Last fall I craved Perugia’s peaceful tranquillity but I didn’t want the jet lag. What to do? Instead of a 12-hour flight to Italy I drove to Paso Robles in less than four. Just as Perugia is overshadowed by Tuscany, Paso Robles is eclipsed by Napa. A mammoth mistake for wine lovers. Downtown Paso Robles is a throwback to a simpler era, without a single parking meter. It has inspiring art galleries, quaint tasting rooms such as Bodegas and charming boutiques surrounding its central park. There are fine choices for every oenophile, with more than 400 wineries producing cool-climate grapes. No wonder Sunset magazine named Paso Robles the best wine country town in the West for 2016. The tab: We spent $490, including taxes, for two nights at Allegretto Vineyard Resort; $425 for meals; and $130 for two tickets to the Garagiste Festival.
The 20-acre Allegretto Vineyard Resort (2700 Buena Vista Drive, Paso Robles;  369-2500 has 177 spacious, well-appointed rooms and an impressive art collection. Its Italianate design, fire-pit-freckled courtyard, cabana-clustered pool and cozy spa make it seem less a hotel and more like a beloved uncle’s luxurious country villa. Allegretto is also an ideal starting point for a run amid the vineyards. Just walk out the door and turn right.
Dining alfresco at Allegretto’s Cello Ristorante was delightful. Chef Eric Olson’s foraged mushroom risotto was divine, and the rack of lamb was so tender I didn’t need my knife. The Hatch (835 13th St., Paso Robles;  221-5727) epitomizes Paso’s laid-back ambience with its creative, satisfying comfort food. The congenial mixologist poured me a Buck Hunt, a mezcal, fig jam and rosemary cocktail that tasted like Thanksgiving. The grilled octopus and fava bean succotash was delicious.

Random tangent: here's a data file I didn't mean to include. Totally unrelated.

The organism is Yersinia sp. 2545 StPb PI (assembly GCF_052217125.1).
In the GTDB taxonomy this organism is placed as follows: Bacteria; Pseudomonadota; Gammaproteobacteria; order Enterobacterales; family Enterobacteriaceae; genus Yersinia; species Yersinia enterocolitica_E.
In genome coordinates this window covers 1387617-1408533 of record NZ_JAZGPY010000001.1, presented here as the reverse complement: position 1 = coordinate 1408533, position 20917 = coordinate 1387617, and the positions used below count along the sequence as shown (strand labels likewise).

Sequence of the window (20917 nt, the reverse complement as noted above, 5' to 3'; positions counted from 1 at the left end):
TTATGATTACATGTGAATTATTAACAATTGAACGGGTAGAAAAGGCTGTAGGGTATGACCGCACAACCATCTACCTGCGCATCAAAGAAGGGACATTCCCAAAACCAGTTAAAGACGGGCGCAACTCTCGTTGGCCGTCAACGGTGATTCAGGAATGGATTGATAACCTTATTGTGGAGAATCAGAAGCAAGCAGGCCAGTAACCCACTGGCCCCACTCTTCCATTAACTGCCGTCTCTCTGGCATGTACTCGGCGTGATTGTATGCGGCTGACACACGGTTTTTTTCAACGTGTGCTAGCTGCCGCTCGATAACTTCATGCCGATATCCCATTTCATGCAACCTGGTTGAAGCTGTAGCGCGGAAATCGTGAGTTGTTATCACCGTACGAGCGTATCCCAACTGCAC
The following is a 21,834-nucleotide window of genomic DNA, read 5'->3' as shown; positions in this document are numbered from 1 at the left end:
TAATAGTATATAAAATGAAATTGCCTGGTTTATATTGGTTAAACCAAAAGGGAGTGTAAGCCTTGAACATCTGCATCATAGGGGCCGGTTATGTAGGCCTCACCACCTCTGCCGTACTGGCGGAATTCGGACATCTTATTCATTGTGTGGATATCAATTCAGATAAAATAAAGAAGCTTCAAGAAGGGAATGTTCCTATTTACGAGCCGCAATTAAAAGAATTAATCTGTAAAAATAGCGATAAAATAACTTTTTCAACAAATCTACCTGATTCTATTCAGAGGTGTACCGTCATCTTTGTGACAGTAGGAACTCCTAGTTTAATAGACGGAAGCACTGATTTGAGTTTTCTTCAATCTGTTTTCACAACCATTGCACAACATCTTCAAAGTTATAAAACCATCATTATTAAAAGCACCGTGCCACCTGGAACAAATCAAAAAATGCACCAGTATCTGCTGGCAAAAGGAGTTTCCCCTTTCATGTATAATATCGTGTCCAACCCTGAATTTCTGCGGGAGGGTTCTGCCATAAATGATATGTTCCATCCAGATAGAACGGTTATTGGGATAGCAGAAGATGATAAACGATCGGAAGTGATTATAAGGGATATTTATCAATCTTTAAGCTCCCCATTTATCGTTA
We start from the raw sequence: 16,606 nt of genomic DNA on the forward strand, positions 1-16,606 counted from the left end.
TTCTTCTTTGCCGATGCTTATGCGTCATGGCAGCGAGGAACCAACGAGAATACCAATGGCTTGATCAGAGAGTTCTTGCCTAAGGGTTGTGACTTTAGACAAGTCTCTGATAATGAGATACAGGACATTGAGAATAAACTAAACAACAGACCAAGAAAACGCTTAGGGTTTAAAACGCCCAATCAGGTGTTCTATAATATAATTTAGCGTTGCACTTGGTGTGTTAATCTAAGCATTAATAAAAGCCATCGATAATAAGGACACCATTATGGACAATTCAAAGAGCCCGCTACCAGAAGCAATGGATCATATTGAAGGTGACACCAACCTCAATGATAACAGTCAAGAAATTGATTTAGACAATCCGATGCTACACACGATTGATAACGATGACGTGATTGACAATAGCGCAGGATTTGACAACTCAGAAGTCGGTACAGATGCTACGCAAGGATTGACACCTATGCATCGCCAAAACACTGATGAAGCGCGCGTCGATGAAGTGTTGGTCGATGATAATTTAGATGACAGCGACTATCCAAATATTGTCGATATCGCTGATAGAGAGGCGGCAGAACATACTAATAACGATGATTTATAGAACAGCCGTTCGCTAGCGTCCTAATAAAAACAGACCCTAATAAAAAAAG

The weekend’s viticultural pièce de résistance was Daou Vineyards (2777 Hidden Mountain Road, Paso Robles;  226-5460) overlooking Paso’s breathtaking Adelaida District, arguably the region’s most gorgeous. Lebanon-born brothers Georges and Daniel Daou came to Paso by way of France, and created an environment that pays homage to the terroir they love, producing remarkable wines. Try Daou’s elegant 2012 Reserve Zinfandel.
The lesson learned
Make your travel arrangements in plenty of time for the annual Garagiste Festival, held this year on Nov. 11. It’s tasting nirvana with premium, small-lot, hard-to-find wines from more than 65 winemakers. Last year’s standouts: Caldera Cuveé’s 2010 Tectonic Trio and winemaker Kate Nowell-Smith’s 2015 Grenache. It was perhaps even more delightful than her enthusiasm.